How to Make Your Own Joiner's Wooden Mallet
Need a wooden mallet for your woodwork? Why buy one when you can make your own?
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Like a bit of joinery? Having trouble with dents from using metal hammers or mallets? Then why not make your own beautiful and functional wooden joiner's mallet?
Follow this simple guide to find out how. Be warned, however, while simple, this project will require some basic joinery skills.
Like any project of this nature, you will need some tools and materials to get started.
- Timber lengths (different tones)
- Bar clamps
- Double-edged pull saw
- Wood coring drill bit
- Wood glue
- Ball-bearing balls
- Sand paper
- Steel or aluminum sheet
- Circular saw
- Angle grinder
- Metal files
- Masking tape
- Wood stain/varnish
- Finishing cloths
First, grab your timber, clamp it down, and saw out the different pieces you will need. No dimensions are provided, so watch the video for more details.
You will need various larger and smaller lengths of wood to make a rough mallet-shaped set of blocks once assembled.
Now, grab your coring tool and cut a series of holes, of different diameters, into the smaller lengths of wood, as shown in the video.
Next, glue the smaller lengths of wooden to the larger pieces, as shown in the video and image below. Clamp and wait for the glue to fully cure before moving on to the next step.
Now, pour the ball bearing balls into the voids of the mallet lengths.
Level off the ball bearing balls using the other facepiece of the mallet. This will add much-needed weight to the mallet -- after all it will be used to bash things later.
Add more glue to fix the ball bearing balls into place, and secure the other face of the mallet into place.
Clamp and allow the glue to cure.
While clamped, scrap and clean off any and all excess glue that has been squeezed out between the wood pieces.
Remove the mallet head from the clamps, and sand down each and every surface.
If you want to add some angles to the mallet head, place a piece of sacrificial straight wood at the desired angle, clamp all pieces securely, and cut off the angles with your saw, as shown in the video.
Now, if desired, cut to size and glue on two thinner pieces, or veneers, of wood to the mallet head faces.
Secure with clamps, once again, and wait for the glue to fully cure. Trim off any excess pieces using your saw.
If desired, bevel the edges of the mallet's facepieces. You can use a power tool, or so it the old-fashioned way -- good old-fashioned elbow grease.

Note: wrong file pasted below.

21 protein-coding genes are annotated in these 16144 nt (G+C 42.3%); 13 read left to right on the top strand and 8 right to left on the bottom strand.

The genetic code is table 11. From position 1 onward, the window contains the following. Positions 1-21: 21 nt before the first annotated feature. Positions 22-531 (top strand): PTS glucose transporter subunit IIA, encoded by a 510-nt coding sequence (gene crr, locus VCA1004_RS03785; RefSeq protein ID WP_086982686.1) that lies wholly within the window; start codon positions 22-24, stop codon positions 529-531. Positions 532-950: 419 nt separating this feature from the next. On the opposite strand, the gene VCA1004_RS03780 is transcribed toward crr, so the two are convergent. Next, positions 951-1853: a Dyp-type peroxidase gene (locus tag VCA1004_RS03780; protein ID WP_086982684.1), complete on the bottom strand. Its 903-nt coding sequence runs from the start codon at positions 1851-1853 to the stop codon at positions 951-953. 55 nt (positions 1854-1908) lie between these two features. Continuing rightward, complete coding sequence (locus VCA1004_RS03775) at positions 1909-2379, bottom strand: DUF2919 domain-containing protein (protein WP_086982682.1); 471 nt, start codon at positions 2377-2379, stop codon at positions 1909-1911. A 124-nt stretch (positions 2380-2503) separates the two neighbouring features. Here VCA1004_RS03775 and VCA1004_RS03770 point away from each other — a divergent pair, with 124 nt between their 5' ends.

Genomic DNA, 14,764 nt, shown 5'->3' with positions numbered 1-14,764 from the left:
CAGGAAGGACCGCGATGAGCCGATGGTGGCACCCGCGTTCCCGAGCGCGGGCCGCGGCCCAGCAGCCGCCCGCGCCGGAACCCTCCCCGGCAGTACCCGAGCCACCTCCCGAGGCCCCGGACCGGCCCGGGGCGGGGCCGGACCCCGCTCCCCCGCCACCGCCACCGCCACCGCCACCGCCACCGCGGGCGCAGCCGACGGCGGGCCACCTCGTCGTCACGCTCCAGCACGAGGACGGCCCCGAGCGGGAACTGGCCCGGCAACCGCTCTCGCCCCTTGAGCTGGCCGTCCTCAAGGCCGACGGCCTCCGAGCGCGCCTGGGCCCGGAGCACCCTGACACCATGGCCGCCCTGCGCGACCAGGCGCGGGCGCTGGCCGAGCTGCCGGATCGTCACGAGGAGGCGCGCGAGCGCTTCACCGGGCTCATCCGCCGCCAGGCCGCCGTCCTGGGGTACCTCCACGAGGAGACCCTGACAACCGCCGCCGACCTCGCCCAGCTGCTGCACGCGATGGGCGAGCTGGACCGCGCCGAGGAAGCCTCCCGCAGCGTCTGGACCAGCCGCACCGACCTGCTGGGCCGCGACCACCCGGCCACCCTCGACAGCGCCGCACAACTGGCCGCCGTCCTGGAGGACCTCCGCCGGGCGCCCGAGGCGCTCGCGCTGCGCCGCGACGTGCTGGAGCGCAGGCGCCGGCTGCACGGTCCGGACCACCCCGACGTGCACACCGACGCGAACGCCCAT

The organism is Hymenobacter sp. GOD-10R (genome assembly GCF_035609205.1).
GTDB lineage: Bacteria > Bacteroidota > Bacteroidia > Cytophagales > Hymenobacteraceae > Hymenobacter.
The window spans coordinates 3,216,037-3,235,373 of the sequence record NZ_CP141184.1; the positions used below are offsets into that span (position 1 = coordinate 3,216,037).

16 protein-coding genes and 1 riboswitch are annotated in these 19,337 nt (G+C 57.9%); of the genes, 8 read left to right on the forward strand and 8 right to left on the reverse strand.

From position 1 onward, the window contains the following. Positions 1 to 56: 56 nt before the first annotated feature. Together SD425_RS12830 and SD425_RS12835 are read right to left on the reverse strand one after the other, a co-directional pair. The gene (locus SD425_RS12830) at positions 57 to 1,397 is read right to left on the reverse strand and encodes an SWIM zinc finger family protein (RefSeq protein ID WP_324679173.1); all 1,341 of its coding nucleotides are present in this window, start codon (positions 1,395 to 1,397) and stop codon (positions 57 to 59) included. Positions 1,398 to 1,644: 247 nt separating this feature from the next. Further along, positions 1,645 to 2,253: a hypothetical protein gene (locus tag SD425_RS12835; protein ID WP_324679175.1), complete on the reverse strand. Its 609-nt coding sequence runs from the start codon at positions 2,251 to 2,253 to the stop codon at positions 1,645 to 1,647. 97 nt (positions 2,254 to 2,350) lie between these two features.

Sand down, as needed.
Next, secure the mallet's handle into a frame, and cut a series of grooves along its lower length, as shown in the video.
Next, cut some small lengths of metal the same length as the grooves. Glue into place as shown.
Hammer the pieces into the grooves, as needed. Cut off any excess pieces of metal, and clean off any excess glue.
If desired, mark out a rough shape you want the final handle to be, and cut to shape using your angle grinder.
File down the metal, and sand down the wood faces, as needed. This needs to be a smooth as possible as you will be handling it. You don't want to get metal barbs or splinters in your hand after all!
Next, clamp the handle down, and drill a pair of holes on the top of the mallet handle, and cut straight lines from the top to the holes, as shown in the video.
Now, add masking tape around the edges of the mallet head, add glue to the mallet head's interior, and the top of the handle. Match the handle with the head and secure it into place.
Once in place, add small slithers of wood to the cuts you made earlier. This will keep the head and handle very snuggly together.
Gently knock the slithers into the slits. Once complete, and the glue has been allowed to cure, cut off any excess pieces.
Remove any masking tape, sand down, and buff as needed.
With that, the mallet is basically complete. Now you can add some final touches, like wood stain and /or varnish. Apply to some finishing cloths, and cover the entire exposed surfaces of the mallet.
With that, your wooden-Thor's mallet is complete. Now just sit back and enjoy your masterpiece.
If you feel brave enough, why not test it out? Alternatively, just place it on your mantlepiece to impress your guests?
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